Academic journal article The Catholic Historical Review

Pursuing Social Holiness: The Band Meeting in Wesley's Thought and Popular Methodist Practice

Academic journal article The Catholic Historical Review

Pursuing Social Holiness: The Band Meeting in Wesley's Thought and Popular Methodist Practice

Article excerpt

Pursuing Social Holiness: The Band Meeting in Wesley's Thought and Popular Methodist Practice. By Kevin M. Watson. (New York: Oxford University Press. 2014. Pp. xiv, 221. S74.00. ISBN 978-0-19-933636-4.)

In Pursuing Holiness Kevin Watson has given us a lavishly documented historical study of the inception, role, and transitions that occurred in the "band meetings" that played a significant role in eighteenth- and early-nineteenth-century British Methodism. Using John Wesley's original understanding of "social holiness" as referring to the life of sanctity as being worked out within the Christian community, Watson gives the reader an insightful and stimulating study of the bands of early British Methodism.

Watson rightly views the bands as being distinct from Wesley's more famous "class meetings," where those who had been raised up by Wesleyan evangelism were prompted to experience the fruits of conversion or initial justification. The bands, which Watson described as a locus for "communal Christian formation" (p. 2), were more properly the place for a person's quest for holiness of heart and life (in Wesleyan theological parlance "entire sanctification" or "Christian Perfection"). The Band was a small group of four to six intentional and mature Christian disciples, who-as one of the early Methodists, Charles Perronet put it-"aim at being wholly devoted to God . . ." (p. 141, emphasis in original). In this sense, the band meeting was "a means of grace" (p. 62) for the early Methodists, in which spiritual formation practices and the discipline of examination of the conscience were practiced among Protestant laity.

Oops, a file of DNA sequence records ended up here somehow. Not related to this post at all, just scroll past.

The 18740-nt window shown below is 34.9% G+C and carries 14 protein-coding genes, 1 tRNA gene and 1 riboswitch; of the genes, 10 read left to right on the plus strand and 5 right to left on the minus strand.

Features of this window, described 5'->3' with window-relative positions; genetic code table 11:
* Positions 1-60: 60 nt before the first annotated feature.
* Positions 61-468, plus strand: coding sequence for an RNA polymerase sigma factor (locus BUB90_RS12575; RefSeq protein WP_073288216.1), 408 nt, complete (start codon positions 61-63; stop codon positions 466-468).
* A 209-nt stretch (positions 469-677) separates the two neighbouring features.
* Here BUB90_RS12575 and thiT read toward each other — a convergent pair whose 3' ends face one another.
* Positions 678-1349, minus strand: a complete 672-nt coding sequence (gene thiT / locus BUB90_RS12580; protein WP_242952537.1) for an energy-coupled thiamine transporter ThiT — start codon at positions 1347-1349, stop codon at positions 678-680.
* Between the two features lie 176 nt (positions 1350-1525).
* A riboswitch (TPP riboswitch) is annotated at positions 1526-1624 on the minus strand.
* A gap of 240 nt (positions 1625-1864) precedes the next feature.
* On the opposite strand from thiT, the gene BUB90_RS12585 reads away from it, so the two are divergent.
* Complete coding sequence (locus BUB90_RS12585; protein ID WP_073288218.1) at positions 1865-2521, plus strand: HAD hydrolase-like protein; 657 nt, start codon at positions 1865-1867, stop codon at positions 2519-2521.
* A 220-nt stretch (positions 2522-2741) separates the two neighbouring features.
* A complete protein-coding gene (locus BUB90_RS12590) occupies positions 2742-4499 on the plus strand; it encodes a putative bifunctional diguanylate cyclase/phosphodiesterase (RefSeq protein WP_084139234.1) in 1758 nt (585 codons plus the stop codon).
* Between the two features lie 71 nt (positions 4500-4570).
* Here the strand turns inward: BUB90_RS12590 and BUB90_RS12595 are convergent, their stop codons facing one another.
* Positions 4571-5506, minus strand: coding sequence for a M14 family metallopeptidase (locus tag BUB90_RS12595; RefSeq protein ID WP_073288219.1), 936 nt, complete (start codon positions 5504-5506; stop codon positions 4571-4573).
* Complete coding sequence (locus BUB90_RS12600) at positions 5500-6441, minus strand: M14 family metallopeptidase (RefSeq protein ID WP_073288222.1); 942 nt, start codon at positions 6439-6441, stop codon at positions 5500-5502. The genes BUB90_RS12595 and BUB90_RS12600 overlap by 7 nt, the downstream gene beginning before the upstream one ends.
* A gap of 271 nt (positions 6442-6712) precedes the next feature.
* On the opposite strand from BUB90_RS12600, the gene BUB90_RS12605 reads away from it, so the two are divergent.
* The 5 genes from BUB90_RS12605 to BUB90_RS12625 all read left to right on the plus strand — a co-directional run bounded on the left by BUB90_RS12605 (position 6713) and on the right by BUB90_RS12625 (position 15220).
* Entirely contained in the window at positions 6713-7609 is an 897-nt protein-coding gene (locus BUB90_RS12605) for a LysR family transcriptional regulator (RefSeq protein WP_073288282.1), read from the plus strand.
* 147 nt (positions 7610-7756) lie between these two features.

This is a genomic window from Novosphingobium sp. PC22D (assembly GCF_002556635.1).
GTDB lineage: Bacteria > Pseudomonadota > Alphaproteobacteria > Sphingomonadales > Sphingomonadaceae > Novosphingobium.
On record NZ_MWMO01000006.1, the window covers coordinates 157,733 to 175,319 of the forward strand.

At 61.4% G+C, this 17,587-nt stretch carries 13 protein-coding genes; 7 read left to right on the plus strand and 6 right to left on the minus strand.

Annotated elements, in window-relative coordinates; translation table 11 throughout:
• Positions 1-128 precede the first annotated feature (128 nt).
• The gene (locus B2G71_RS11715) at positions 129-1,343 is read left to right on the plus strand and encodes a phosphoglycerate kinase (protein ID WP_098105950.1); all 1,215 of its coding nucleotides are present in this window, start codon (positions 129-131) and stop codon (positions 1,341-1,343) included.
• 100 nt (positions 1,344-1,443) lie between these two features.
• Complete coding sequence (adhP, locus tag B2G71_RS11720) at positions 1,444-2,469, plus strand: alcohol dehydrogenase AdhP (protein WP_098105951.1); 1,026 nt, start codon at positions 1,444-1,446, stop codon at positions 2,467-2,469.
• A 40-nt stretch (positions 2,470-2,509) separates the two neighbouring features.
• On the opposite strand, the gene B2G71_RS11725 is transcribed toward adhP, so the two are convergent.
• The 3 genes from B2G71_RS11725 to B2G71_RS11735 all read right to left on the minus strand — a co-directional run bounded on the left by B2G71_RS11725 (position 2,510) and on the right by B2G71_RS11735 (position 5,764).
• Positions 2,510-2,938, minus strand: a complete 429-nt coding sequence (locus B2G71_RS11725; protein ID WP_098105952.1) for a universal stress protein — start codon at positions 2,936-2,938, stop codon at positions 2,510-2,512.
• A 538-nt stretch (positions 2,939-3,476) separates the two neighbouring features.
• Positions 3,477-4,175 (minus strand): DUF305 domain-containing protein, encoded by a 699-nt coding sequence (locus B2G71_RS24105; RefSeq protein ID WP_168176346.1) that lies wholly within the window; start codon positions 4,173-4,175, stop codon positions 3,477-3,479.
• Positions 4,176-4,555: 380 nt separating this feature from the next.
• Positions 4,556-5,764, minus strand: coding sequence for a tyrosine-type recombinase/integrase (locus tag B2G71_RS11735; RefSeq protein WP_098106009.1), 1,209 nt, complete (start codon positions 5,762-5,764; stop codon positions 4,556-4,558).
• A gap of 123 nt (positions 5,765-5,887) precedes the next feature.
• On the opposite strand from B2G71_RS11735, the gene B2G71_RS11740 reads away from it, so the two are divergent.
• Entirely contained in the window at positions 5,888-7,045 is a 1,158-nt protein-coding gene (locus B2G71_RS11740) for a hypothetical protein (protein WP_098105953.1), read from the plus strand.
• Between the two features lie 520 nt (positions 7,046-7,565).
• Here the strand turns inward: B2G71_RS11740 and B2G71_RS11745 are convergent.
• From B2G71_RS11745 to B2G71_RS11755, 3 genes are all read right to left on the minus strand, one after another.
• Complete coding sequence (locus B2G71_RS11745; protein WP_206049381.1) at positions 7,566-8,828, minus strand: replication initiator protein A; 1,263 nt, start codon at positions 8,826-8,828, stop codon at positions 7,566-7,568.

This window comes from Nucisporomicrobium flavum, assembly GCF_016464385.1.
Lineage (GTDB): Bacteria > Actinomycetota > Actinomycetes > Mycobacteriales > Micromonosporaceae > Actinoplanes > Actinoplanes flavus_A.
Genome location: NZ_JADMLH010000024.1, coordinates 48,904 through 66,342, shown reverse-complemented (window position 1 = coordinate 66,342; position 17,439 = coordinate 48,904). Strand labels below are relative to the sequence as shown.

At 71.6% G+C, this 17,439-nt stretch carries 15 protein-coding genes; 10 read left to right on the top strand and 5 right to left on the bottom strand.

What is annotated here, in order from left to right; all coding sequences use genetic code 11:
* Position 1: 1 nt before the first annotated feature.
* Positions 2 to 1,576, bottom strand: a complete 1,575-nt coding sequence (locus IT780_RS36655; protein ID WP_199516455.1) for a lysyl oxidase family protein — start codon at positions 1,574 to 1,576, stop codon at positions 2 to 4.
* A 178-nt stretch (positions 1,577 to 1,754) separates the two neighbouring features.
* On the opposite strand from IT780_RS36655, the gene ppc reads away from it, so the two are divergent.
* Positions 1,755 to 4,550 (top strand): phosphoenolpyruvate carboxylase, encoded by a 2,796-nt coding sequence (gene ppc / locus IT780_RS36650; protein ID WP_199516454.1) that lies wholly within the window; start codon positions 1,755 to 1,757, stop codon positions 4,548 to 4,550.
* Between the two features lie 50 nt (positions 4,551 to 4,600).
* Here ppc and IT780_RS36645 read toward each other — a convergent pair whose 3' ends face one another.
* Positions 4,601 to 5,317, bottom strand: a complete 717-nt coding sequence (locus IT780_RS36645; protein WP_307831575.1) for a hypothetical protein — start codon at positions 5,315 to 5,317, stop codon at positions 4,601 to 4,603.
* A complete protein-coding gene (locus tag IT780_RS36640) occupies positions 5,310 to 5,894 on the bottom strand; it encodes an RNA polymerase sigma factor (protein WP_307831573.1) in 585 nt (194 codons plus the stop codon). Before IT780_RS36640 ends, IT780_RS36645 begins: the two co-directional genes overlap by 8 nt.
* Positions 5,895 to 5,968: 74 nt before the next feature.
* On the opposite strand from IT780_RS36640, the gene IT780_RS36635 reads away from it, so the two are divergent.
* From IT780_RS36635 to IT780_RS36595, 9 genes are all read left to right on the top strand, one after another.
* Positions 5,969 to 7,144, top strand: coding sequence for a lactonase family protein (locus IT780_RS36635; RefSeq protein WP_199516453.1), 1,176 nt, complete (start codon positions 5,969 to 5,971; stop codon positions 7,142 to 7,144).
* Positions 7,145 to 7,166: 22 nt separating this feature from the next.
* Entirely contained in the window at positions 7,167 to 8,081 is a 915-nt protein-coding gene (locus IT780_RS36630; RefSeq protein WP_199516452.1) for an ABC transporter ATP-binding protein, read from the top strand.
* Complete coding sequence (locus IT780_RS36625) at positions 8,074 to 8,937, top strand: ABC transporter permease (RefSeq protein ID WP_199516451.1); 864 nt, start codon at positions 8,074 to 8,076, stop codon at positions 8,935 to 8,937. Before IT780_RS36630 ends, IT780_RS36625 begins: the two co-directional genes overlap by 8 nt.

Watson does a wonderful job of showing how the band meetings were a synthesis of Moravian experiential religion and Anglican-style spiritual formation. He gives the reader a generous dose of the Wesley brothers' ardent and sometimes conflicting understanding of the role and value of this small group. …

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